However, given that this visit comes less than four months after the last one—months that haven’t exactly been quiet for either Delhi or Washington—it has also posed a challenge in terms of getting significant movement on the substance side and reaching more concrete agreements. Nonetheless, the two governments have been working overtime to make progress in key areas.
On the functional side, defense cooperation is expected to feature, with the potential renewal of the defense framework agreement on the table (the previous one was signed in 2005), as well as some progress on co-production and co-development projects under the Defense Trade and Technology Initiative. Economic ties—trade, investment (especially in infrastructure)—will be a key theme, especially with Commerce Secretary Penny Pritzker, U.S. Trade Representative Michael Froman and several business leaders also travelling to India. Half a day will indeed be devoted to the president and prime minister meeting with private sector leaders from both countries. Climate change and clean energy has been another focus area. While a deal as ambitious as the China-U.S. agreement is not expected (in recent months, India has indeed been emphasizing that it cannot be clubbed together with China), there might be some movement on this front. There is also expectation that there will be announcements related to the two countries’ Partnership to Advance Clean Energy, perhaps on the technology and investment front. Both sides have been working toward operationalizing their nuclear energy cooperation agreement, but as yet it’s not clear whether they will find a way out of the impasse in time for the summit (or, if the proposed solution will be feasible). Counterterrorism cooperation and homeland security are also likely to be discussed—though these are issues where details might not be too forthcoming.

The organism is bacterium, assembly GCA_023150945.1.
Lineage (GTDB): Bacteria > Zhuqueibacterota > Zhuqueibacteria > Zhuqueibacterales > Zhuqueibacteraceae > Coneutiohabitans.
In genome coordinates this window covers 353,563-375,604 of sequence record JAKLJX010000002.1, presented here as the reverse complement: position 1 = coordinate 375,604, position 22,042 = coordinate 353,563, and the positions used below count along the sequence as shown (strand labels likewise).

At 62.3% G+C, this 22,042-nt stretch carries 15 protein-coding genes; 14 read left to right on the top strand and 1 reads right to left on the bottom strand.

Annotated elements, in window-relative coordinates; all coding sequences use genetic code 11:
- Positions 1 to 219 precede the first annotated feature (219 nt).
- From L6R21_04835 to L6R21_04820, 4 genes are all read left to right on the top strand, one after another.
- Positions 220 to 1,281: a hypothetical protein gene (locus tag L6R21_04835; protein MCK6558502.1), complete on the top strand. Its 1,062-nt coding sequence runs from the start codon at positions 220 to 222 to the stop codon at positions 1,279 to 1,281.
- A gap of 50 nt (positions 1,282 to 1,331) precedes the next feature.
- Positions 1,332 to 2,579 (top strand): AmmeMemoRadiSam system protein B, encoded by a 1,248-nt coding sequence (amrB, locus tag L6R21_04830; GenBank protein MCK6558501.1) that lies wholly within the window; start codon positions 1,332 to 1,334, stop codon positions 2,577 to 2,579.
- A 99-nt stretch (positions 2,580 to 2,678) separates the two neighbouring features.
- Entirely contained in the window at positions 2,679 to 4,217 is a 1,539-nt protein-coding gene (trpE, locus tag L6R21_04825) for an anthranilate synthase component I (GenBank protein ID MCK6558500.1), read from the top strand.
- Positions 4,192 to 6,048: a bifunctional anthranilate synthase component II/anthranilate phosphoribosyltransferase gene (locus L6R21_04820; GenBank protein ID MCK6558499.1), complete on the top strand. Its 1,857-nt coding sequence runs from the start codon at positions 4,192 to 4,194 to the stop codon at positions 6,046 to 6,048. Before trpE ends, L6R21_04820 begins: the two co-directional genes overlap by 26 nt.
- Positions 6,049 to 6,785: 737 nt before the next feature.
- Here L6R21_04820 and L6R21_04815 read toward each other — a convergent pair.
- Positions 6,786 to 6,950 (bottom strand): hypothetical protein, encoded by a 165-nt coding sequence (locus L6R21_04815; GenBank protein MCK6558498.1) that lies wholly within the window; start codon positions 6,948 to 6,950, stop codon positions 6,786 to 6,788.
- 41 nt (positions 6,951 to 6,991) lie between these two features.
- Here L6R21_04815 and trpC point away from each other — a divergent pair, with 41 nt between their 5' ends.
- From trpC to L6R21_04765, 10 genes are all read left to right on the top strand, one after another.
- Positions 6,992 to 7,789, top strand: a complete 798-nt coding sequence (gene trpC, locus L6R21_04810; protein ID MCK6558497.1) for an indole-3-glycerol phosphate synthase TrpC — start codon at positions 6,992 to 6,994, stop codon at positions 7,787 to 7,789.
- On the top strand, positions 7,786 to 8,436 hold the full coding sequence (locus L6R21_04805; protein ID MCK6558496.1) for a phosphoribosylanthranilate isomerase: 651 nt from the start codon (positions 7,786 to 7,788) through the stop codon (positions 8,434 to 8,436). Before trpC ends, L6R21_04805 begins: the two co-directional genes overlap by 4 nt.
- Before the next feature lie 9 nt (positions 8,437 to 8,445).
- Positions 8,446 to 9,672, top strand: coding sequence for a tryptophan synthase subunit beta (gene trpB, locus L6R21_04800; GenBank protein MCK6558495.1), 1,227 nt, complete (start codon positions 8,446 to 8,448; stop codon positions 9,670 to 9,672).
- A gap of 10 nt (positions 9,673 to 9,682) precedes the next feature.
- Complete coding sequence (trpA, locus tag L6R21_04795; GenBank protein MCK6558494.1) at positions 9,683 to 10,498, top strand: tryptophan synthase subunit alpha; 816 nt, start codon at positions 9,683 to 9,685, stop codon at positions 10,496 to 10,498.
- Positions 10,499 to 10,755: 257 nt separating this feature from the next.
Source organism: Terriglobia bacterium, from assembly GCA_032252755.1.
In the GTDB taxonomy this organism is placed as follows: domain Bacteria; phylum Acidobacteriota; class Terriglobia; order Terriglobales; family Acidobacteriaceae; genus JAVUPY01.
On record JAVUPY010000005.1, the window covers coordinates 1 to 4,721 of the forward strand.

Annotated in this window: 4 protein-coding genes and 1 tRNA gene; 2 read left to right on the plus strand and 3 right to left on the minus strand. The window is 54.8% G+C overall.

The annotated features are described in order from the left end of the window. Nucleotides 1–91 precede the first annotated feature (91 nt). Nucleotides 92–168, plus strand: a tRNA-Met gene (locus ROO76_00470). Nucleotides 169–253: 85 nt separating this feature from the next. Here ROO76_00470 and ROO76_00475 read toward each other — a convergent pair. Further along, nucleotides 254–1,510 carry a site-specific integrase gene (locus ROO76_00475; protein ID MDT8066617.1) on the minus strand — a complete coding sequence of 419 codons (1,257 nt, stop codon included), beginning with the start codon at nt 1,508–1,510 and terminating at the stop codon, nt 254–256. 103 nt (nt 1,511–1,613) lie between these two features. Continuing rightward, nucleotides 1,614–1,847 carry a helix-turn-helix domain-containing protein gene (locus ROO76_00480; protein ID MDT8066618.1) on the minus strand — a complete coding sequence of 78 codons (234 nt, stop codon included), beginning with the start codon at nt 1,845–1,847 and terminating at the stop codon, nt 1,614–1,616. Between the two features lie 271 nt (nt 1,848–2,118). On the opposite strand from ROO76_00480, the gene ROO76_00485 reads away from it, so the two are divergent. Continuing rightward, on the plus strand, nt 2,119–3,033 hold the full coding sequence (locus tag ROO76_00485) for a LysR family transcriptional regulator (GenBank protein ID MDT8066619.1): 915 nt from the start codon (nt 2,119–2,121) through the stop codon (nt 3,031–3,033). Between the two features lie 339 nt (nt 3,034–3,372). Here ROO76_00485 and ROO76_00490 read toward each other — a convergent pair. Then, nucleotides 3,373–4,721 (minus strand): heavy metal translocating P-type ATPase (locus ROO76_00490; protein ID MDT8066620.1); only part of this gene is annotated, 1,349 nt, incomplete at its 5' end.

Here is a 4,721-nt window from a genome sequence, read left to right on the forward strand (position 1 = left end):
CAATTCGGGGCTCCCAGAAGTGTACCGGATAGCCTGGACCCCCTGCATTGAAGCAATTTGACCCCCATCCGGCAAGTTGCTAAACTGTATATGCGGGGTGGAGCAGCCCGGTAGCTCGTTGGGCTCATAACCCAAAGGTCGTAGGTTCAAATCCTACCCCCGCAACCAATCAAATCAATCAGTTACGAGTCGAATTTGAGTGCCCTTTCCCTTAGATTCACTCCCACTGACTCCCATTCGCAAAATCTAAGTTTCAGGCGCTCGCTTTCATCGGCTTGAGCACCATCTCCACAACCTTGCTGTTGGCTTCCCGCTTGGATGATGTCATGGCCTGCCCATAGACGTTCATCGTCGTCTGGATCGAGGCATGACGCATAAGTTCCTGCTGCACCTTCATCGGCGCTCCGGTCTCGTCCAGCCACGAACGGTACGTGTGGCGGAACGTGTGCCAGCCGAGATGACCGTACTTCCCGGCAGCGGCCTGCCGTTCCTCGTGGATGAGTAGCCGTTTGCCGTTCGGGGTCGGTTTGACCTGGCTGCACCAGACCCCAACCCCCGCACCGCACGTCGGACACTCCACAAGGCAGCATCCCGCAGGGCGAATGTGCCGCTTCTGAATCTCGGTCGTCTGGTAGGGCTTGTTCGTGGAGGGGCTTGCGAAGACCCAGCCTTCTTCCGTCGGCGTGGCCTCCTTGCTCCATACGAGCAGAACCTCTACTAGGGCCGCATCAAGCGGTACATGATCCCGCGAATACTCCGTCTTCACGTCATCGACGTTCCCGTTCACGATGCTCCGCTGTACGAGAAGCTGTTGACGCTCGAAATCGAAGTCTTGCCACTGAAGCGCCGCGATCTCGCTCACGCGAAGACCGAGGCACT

Related to this, the two sides will also likely discuss the situation in Afghanistan and Pakistan, as well as the Middle East (including Iran and ISIL). The consultations on regional issues are likely not just to focus on India’s west, but also to its east—where they have identified stability in the Asia-Pacific as a shared interest.
There are indeed a host of other areas in which the two countries cooperate and if there’s a joint statement, we’ll get more details on related progress on bilateral, regional and global issues. Overall, there will be “deliverables,” but it’s not clear that there will be what the Indian media calls “big-ticket announcements.” It will be interesting to see if they issue a roadmap, laying out the agenda ahead for the relationship. On the whole, both governments have been actively managing expectations. But with two leaders who have surprised observers of this relationship before, there will be likely be unexpected things to write and comment about—whether those will be on substance or symbolism.